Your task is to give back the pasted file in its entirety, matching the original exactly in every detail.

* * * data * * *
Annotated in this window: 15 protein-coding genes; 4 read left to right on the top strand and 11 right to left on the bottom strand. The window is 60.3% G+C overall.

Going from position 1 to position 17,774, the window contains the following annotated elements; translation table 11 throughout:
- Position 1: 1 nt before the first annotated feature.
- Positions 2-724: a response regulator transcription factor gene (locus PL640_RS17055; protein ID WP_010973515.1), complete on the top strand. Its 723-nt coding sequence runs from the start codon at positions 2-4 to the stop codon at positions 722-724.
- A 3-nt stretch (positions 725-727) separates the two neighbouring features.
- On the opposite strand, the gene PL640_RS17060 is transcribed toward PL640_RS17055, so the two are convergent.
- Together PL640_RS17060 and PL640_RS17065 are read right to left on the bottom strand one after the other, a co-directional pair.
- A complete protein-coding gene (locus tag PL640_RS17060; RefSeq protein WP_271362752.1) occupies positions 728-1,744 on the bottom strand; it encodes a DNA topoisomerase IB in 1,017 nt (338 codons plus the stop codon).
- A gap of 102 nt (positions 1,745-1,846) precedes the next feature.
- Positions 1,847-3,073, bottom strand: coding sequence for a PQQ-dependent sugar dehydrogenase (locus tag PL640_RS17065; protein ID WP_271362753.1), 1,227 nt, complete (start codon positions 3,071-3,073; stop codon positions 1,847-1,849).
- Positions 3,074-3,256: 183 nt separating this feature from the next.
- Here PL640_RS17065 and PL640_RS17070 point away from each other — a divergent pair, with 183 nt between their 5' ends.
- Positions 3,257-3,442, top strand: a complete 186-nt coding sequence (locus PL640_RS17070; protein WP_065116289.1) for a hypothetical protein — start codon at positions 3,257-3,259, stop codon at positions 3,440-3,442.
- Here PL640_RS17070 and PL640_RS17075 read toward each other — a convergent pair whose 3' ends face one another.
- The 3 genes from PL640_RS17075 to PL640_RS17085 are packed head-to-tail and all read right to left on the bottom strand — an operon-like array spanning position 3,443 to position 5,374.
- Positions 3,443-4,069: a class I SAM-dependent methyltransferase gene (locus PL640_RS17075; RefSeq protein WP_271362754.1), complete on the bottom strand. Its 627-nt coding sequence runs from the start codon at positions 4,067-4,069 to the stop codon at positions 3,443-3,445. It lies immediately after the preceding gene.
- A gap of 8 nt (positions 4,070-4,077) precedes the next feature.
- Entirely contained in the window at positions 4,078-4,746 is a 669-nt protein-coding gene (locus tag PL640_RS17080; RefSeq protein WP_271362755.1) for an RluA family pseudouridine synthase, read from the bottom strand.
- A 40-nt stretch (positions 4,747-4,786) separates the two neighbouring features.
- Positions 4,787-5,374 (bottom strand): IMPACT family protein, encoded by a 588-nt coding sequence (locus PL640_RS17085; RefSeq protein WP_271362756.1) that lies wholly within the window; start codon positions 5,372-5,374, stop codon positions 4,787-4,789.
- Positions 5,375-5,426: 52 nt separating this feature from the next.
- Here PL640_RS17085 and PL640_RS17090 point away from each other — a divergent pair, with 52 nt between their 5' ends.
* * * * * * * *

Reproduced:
Annotated in this window: 15 protein-coding genes; 4 read left to right on the top strand and 11 right to left on the bottom strand. The window is 60.3% G+C overall.

Going from position 1 to position 17,774, the window contains the following annotated elements; translation table 11 throughout:
- Position 1: 1 nt before the first annotated feature.
- Positions 2-724: a response regulator transcription factor gene (locus PL640_RS17055; protein ID WP_010973515.1), complete on the top strand. Its 723-nt coding sequence runs from the start codon at positions 2-4 to the stop codon at positions 722-724.
- A 3-nt stretch (positions 725-727) separates the two neighbouring features.
- On the opposite strand, the gene PL640_RS17060 is transcribed toward PL640_RS17055, so the two are convergent.
- Together PL640_RS17060 and PL640_RS17065 are read right to left on the bottom strand one after the other, a co-directional pair.
- A complete protein-coding gene (locus tag PL640_RS17060; RefSeq protein WP_271362752.1) occupies positions 728-1,744 on the bottom strand; it encodes a DNA topoisomerase IB in 1,017 nt (338 codons plus the stop codon).
- A gap of 102 nt (positions 1,745-1,846) precedes the next feature.
- Positions 1,847-3,073, bottom strand: coding sequence for a PQQ-dependent sugar dehydrogenase (locus tag PL640_RS17065; protein ID WP_271362753.1), 1,227 nt, complete (start codon positions 3,071-3,073; stop codon positions 1,847-1,849).
- Positions 3,074-3,256: 183 nt separating this feature from the next.
- Here PL640_RS17065 and PL640_RS17070 point away from each other — a divergent pair, with 183 nt between their 5' ends.
- Positions 3,257-3,442, top strand: a complete 186-nt coding sequence (locus PL640_RS17070; protein WP_065116289.1) for a hypothetical protein — start codon at positions 3,257-3,259, stop codon at positions 3,440-3,442.
- Here PL640_RS17070 and PL640_RS17075 read toward each other — a convergent pair whose 3' ends face one another.
- The 3 genes from PL640_RS17075 to PL640_RS17085 are packed head-to-tail and all read right to left on the bottom strand — an operon-like array spanning position 3,443 to position 5,374.
- Positions 3,443-4,069: a class I SAM-dependent methyltransferase gene (locus PL640_RS17075; RefSeq protein WP_271362754.1), complete on the bottom strand. Its 627-nt coding sequence runs from the start codon at positions 4,067-4,069 to the stop codon at positions 3,443-3,445. It lies immediately after the preceding gene.
- A gap of 8 nt (positions 4,070-4,077) precedes the next feature.
- Entirely contained in the window at positions 4,078-4,746 is a 669-nt protein-coding gene (locus tag PL640_RS17080; RefSeq protein WP_271362755.1) for an RluA family pseudouridine synthase, read from the bottom strand.
- A 40-nt stretch (positions 4,747-4,786) separates the two neighbouring features.
- Positions 4,787-5,374 (bottom strand): IMPACT family protein, encoded by a 588-nt coding sequence (locus PL640_RS17085; RefSeq protein WP_271362756.1) that lies wholly within the window; start codon positions 5,372-5,374, stop codon positions 4,787-4,789.
- Positions 5,375-5,426: 52 nt separating this feature from the next.
- Here PL640_RS17085 and PL640_RS17090 point away from each other — a divergent pair, with 52 nt between their 5' ends.